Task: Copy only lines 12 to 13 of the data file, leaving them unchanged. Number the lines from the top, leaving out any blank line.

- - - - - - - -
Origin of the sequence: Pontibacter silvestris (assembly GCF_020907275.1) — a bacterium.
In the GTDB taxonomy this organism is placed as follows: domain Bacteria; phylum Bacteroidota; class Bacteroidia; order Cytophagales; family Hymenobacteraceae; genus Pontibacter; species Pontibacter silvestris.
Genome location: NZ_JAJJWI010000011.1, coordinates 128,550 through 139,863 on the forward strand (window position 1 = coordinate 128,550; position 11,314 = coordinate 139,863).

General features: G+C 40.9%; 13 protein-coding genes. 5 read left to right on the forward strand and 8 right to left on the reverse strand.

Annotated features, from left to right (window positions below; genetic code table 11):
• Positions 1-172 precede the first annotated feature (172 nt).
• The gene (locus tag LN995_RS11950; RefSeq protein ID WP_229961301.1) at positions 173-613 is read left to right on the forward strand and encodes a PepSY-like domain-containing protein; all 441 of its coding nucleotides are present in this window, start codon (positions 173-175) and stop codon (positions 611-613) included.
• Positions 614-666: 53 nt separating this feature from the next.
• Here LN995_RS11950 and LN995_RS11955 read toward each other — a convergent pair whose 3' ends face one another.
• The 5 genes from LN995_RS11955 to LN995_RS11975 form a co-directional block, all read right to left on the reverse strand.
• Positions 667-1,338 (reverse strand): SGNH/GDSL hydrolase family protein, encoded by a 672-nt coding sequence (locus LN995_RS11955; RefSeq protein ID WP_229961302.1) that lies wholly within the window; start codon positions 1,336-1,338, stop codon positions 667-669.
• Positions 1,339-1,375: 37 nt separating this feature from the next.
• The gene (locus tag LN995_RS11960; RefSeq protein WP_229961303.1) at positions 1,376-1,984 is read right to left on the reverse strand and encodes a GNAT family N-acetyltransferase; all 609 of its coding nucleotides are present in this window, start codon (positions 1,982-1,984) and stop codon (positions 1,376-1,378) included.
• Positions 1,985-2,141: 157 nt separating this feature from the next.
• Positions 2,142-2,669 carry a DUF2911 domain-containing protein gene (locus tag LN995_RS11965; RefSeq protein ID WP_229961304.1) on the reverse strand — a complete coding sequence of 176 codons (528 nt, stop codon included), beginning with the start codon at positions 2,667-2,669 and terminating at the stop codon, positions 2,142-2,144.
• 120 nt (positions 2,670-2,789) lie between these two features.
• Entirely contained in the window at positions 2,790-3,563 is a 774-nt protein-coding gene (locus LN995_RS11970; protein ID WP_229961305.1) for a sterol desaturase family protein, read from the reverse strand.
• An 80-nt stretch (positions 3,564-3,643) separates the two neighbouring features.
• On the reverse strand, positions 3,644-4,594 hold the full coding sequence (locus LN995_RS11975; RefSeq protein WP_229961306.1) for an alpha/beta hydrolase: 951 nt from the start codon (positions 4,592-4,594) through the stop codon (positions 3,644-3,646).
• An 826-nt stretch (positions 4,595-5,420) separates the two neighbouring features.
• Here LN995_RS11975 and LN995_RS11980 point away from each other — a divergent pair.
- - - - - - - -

• Positions 1,339-1,375: 37 nt separating this feature from the next.
• The gene (locus tag LN995_RS11960; RefSeq protein WP_229961303.1) at positions 1,376-1,984 is read right to left on the reverse strand and encodes a GNAT family N-acetyltransferase; all 609 of its coding nucleotides are present in this window, start codon (positions 1,982-1,984) and stop codon (positions 1,376-1,378) included.